The song began again and Castiel returned his hand to the wheel, staring straight ahead. “Dean, you already know. Please don’t ask me to wade back into that,” he answered, voice pained, almost a whisper.

“You don’t need to feel shame,” said Dean, shaking his head. “Damnit. I’m sorry, Cas.”

“You don’t need to be sorry,” echoed Castiel. “I’m the one who walked in on something I wasn’t meant to see.”


“I didn’t mean to intrude,” Castiel continued. “I only wanted to get you out. And we did.”

“I know you didn’t,” said Dean softly. He reached out to touch Castiel’s shoulder but stopped short and rested his arm on the seatback instead. “How did you, by the way? Get me out? Which—I’m grateful for, by the way. But something’s up with you, and I need you to tell me, Cas.”

“I’m alright, Dean.”

“Cas, please,” said Dean, and lifted his arm again to actually squeeze Castiel on the shoulder, who looked over at him briefly before returning his eyes to the road. “I’m not mad. I’m worried.”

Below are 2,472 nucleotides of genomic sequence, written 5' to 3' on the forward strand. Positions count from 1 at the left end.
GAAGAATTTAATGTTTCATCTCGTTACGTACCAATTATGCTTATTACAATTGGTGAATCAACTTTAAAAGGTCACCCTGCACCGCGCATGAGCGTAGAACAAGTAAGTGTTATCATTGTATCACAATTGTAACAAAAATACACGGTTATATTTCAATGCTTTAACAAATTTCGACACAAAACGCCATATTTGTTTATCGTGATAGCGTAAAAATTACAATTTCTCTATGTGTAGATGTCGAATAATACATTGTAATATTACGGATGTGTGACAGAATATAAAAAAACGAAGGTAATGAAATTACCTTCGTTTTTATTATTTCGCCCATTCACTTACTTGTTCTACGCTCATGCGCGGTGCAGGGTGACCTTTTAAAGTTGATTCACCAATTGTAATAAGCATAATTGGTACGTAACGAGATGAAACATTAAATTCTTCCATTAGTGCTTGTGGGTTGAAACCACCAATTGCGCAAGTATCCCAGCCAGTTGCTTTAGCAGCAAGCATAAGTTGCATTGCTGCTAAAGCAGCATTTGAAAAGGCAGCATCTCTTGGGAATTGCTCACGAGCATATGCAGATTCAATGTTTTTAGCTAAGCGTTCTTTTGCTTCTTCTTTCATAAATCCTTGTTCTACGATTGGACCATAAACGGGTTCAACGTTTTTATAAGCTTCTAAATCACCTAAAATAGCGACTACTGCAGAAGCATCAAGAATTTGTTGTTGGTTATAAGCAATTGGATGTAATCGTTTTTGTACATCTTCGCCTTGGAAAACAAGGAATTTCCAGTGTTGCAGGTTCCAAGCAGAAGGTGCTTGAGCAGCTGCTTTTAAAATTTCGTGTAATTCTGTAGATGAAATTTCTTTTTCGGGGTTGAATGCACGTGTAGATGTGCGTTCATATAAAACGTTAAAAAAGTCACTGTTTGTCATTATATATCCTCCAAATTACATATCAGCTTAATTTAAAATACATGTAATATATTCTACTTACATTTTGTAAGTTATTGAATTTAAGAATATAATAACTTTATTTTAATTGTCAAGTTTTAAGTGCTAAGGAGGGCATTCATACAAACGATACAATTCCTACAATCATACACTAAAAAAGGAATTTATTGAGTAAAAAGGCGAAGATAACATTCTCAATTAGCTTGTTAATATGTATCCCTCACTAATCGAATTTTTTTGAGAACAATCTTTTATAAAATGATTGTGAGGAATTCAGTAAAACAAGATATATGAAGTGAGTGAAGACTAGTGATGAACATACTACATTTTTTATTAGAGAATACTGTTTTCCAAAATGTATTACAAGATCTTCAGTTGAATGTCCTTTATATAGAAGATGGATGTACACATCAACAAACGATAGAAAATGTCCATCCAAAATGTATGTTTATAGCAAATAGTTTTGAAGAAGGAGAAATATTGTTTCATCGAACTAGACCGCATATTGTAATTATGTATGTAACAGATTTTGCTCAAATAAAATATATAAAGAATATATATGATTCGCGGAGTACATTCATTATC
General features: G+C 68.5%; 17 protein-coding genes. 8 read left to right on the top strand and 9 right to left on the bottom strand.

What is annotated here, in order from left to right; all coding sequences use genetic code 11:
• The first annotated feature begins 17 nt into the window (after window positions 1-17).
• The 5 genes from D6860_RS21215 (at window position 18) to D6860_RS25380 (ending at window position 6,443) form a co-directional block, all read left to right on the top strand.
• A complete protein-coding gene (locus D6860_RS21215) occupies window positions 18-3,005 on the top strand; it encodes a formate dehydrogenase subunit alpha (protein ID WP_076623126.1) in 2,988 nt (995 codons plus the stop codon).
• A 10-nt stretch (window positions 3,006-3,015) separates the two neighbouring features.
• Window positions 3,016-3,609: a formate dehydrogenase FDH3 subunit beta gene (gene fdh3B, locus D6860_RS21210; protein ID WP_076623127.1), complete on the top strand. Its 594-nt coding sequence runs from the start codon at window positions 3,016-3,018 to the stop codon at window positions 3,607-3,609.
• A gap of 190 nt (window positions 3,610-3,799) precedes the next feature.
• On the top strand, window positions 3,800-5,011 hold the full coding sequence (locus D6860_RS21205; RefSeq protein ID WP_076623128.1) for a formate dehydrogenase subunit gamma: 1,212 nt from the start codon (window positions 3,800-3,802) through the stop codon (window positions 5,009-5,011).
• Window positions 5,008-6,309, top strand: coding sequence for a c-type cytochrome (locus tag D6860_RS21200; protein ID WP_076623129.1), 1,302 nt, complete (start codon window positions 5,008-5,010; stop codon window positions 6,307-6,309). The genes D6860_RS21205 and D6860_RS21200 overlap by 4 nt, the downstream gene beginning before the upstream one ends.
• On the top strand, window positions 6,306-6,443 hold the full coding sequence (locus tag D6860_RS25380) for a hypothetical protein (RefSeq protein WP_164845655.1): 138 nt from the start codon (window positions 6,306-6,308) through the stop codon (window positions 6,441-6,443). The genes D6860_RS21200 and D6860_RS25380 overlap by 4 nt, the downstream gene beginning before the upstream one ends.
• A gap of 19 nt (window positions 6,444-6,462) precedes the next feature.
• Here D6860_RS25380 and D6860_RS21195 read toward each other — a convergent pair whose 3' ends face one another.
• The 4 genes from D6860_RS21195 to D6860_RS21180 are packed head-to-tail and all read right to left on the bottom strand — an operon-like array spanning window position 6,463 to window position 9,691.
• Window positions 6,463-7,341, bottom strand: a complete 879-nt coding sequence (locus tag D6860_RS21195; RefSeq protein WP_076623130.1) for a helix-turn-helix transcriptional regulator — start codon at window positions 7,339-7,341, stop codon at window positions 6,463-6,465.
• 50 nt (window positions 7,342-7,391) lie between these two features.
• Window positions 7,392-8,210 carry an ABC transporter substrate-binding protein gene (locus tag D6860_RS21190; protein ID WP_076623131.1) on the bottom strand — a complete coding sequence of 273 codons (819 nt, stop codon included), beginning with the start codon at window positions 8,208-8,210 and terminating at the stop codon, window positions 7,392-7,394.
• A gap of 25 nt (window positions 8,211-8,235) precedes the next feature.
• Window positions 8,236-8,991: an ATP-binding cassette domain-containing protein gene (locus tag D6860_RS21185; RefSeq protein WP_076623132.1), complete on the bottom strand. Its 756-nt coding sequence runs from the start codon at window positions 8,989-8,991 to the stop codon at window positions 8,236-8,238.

Castiel sighed long through his nose. “I know,” he said. “We found some of Michael’s grace. That’s a long story in itself. When we couldn’t get you out by other means we decided to use his grace as leverage. The best way to do that would be to ensure he couldn’t get it back without a fight.”


“So the only way we could be certain he wouldn’t just steal it back from us was if I took it.”


“I swallowed half of Michael’s grace,” said Castiel, glancing over. The song ended again and started on a much more upbeat track, and he didn’t move to change it, but Dean did, turning the tape off entirely and plunging the car into silence.

“So what does that mean?” demanded Dean. “You’re an archangel now?”

“Not exactly,” said Castiel. “I’m stronger, but it won’t last.” He tensed his knuckles around the steering wheel but remained otherwise quiet and calm. “It’s going to burn out. I’m an angel; I wasn’t meant to contain this power.”

“But then you’ll go back to normal?”

Castiel sighed and shook his head. “When it burns out I burn out with it.”

“What, like you die?” said Dean, losing his cool for a moment. Sam stirred, but neither he or Jack woke, and Dean lowered his voice before speaking again. “That’s not gonna happen, Cas. We just got you back. I can’t do that again.”